📖The Science of Enlightenment: How Meditation Works

Young, Shinzen
  • In Vajrayana (Tantric) Buddhism, images are used to substitute vision; mantras are used to substitute thoughts; mudras are use to substitute bodily sensation.
  • p.27 #quote

    a person’s baseline of focus can be elevated through systemic practice.

  • Meditation trains concentration. Concentration can be used to achieve Flow state at will. (p.30)
  • You can extend you lifespan by living every moment richer/bigger. You do that with concentration.
  • Functioning Bodhisattva: someone who practices meditation primarily so they can better serve others.
  • 4 dimensions of concentration:

    • concentrate on small things (breath in nostrils)
    • concentrate on big things (the whole body)
    • concentrate on one thing for long period of time
    • momentarily concentration (concentrate intentionally on what demands attention)
  • p.39 #quote

    People who are successful with meditation experience an elastic identity. They are able to better take care of themselves but can also extend their identity out to include a oneness with others. That ability naturally evolves into a desire to serve others.

  • p.44 #quote

    A salient feature of suffering is that it distorts behavior.

  • Meditation is part of all religions
  • Meditation has both calming-concentrating aspect (samatha) and a clarifying-dissecting one (vipassana).

    • Samatha is pleasant, Vipassana produces insights.
  • Coffee is compatible with meditations and helps to keep you alert. Tea helps to stay awake.
  • Sensations

    physical bodyemotional body
    physical soundmental talk
    physical sightmental images
    • another dimension: intensity
  • q

      The Fundamental Theorem of Mindfulness:
      Concentration + Sensory Clarity + Equanimity + Time = Insight + Purification
  • In meditation, purification can happen without you being consciously aware of it. You know it happened because you behave differently at daily life. (p.99)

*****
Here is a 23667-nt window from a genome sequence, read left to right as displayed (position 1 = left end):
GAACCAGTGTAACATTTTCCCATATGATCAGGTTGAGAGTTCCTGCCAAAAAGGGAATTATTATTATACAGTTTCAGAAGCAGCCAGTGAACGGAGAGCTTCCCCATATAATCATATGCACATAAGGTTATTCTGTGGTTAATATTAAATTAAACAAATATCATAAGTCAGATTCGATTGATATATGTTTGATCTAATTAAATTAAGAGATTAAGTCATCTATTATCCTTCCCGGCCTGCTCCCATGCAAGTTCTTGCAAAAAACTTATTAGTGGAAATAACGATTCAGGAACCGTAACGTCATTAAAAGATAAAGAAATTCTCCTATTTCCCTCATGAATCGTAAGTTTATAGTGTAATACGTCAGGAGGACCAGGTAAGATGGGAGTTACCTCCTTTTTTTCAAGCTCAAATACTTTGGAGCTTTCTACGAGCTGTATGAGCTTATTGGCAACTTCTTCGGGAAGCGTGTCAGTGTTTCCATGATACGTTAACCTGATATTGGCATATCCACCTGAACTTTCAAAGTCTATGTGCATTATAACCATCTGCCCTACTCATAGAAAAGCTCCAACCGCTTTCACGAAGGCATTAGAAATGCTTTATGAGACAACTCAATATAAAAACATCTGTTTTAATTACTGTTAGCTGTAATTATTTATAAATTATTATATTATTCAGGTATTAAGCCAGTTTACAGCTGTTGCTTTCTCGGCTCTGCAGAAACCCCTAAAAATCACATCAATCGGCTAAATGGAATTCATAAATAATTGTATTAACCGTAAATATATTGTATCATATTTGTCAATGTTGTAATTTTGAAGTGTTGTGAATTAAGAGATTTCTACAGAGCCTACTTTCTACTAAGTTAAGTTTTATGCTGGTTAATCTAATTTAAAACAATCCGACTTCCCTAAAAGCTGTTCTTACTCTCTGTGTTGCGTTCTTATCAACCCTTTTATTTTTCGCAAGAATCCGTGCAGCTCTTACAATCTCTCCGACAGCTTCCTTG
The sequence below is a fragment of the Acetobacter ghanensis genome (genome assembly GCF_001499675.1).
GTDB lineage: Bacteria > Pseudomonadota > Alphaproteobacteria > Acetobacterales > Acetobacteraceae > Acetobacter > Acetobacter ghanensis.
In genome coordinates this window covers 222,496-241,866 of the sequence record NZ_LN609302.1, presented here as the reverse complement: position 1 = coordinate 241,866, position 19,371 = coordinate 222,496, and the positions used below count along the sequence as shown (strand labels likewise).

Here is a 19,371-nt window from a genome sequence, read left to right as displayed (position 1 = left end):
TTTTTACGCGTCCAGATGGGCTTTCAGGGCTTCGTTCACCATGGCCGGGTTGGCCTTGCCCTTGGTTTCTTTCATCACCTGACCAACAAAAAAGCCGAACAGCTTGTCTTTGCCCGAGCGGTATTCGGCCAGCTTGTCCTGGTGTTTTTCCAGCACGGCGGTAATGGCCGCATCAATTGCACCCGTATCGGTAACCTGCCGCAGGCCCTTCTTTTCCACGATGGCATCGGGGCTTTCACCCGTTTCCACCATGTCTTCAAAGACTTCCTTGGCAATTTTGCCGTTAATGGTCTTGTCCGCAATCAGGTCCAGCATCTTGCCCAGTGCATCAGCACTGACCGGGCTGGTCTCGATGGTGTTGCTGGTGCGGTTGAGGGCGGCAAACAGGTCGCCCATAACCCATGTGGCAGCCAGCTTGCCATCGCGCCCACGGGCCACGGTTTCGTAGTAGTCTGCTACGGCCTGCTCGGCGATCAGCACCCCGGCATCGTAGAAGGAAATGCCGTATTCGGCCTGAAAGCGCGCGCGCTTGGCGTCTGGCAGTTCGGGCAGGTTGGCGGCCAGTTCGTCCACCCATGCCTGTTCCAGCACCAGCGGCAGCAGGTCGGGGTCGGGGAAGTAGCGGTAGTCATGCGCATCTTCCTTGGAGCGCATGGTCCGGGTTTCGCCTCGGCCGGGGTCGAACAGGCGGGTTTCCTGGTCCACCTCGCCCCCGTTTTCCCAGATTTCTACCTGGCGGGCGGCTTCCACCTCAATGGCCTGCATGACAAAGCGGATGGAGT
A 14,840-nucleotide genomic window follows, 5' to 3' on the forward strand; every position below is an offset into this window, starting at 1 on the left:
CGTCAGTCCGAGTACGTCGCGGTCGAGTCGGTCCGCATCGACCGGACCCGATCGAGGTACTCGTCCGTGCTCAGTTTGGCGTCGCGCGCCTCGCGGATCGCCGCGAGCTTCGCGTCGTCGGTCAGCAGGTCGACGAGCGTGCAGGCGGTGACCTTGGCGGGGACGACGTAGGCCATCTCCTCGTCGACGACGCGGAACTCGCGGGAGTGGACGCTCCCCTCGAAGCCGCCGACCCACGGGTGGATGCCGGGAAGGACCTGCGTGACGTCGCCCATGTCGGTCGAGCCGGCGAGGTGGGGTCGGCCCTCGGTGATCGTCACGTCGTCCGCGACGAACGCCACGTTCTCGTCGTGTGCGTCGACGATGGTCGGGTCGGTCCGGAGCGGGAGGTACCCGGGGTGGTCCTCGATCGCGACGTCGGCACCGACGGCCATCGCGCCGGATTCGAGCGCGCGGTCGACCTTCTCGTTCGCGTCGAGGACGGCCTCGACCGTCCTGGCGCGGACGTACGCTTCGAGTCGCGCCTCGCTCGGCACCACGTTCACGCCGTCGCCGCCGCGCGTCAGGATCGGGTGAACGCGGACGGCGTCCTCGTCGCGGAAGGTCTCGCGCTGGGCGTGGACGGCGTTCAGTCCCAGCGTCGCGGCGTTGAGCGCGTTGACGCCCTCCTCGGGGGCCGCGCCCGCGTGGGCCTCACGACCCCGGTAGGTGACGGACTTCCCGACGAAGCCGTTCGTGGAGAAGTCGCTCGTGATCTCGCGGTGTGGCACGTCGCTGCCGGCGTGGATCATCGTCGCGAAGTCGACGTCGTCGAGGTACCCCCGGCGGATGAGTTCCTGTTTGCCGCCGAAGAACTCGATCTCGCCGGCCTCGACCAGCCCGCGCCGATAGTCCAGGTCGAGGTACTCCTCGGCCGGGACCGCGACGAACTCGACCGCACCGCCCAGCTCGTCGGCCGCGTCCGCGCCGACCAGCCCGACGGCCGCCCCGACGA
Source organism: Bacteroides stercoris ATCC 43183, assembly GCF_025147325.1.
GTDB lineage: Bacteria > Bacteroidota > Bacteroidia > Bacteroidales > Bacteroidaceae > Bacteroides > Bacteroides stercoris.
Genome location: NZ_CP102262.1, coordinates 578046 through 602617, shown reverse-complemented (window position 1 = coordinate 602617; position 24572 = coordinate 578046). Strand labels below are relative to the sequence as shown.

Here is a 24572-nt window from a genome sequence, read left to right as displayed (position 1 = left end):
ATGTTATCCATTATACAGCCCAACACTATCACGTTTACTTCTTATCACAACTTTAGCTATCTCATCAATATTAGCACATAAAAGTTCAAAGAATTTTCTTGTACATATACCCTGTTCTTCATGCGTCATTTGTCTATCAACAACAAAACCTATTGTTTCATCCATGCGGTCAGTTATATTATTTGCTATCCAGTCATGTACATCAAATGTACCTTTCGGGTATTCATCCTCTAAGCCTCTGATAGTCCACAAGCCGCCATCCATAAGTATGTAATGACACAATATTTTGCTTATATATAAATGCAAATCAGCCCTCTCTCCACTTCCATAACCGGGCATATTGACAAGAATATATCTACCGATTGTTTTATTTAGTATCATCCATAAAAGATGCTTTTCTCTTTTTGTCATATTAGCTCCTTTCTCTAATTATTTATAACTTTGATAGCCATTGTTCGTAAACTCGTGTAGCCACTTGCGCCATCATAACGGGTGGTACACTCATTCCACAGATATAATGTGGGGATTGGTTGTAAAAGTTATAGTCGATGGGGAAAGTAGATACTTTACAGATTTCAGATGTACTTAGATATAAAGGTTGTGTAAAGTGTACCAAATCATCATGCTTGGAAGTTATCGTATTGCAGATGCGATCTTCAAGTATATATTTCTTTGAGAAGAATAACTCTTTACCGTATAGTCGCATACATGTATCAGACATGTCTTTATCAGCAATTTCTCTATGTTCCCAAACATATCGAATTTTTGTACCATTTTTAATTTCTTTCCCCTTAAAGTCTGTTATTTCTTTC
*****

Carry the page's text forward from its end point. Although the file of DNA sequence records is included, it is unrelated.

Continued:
• In Christianity, impurities are called sins. Getting rid of them is catharsis. When we remove sins, we experience “theosis” (one with god). Apotheosis—someone who claim they are god.
  • It’s not that we don’t have self, it’s that self is not a thing. Self is doing. It’s a verb, not a noun. (p.107)
  • Even when we try to avoid all discomfort, sometimes it can happen to us on the scale comparable to what monks put themselves through (e.g., slowly dying from a cancer).
  • Spirit and material world. Spirit is material world experienced to the full.
  • p.130

      To see a World in a Grain of Sand
      And a Heaven in a Wild Flower
      Hold Infinity in the palm of your hand
      And Eternity in an hour
      —William Blake
  • “path” to enlightenment

    • ordinary consciousness
    • subconsciousness

      • there can com some visions or mystical experiences (good or bad) (or may not come). In either case, you great them with concentration, clarity, and equanimity.
    • the source
  • Note when experience or part of experience vanishes (label “Gone”). Gone is the label for any abrupt decrease.
  • Arhat—someone who has complete enlightenment.

    • Arhat has the same enlightenment level as Buddha. Buddha differs in that he substantially advances the enlightenment practice and changes the humanity.


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